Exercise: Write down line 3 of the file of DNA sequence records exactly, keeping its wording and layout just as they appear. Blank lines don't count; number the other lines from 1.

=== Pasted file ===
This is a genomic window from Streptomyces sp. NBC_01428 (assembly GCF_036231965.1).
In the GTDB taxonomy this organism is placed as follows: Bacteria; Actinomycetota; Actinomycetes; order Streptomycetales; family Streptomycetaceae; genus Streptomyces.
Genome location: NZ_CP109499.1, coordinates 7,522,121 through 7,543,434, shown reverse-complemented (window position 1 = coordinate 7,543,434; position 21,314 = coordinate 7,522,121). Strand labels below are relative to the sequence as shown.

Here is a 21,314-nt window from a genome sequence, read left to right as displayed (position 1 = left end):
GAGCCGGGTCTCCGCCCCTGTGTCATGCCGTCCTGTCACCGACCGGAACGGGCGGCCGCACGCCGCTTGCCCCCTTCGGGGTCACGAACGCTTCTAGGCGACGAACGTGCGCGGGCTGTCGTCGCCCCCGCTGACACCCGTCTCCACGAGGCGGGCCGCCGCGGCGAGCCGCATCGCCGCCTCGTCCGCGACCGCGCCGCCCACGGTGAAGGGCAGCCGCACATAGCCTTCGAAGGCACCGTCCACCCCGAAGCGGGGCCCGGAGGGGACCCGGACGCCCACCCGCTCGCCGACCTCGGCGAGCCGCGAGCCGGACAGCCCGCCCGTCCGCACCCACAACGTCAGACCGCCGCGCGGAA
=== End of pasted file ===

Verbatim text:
Genome location: NZ_CP109499.1, coordinates 7,522,121 through 7,543,434, shown reverse-complemented (window position 1 = coordinate 7,543,434; position 21,314 = coordinate 7,522,121). Strand labels below are relative to the sequence as shown.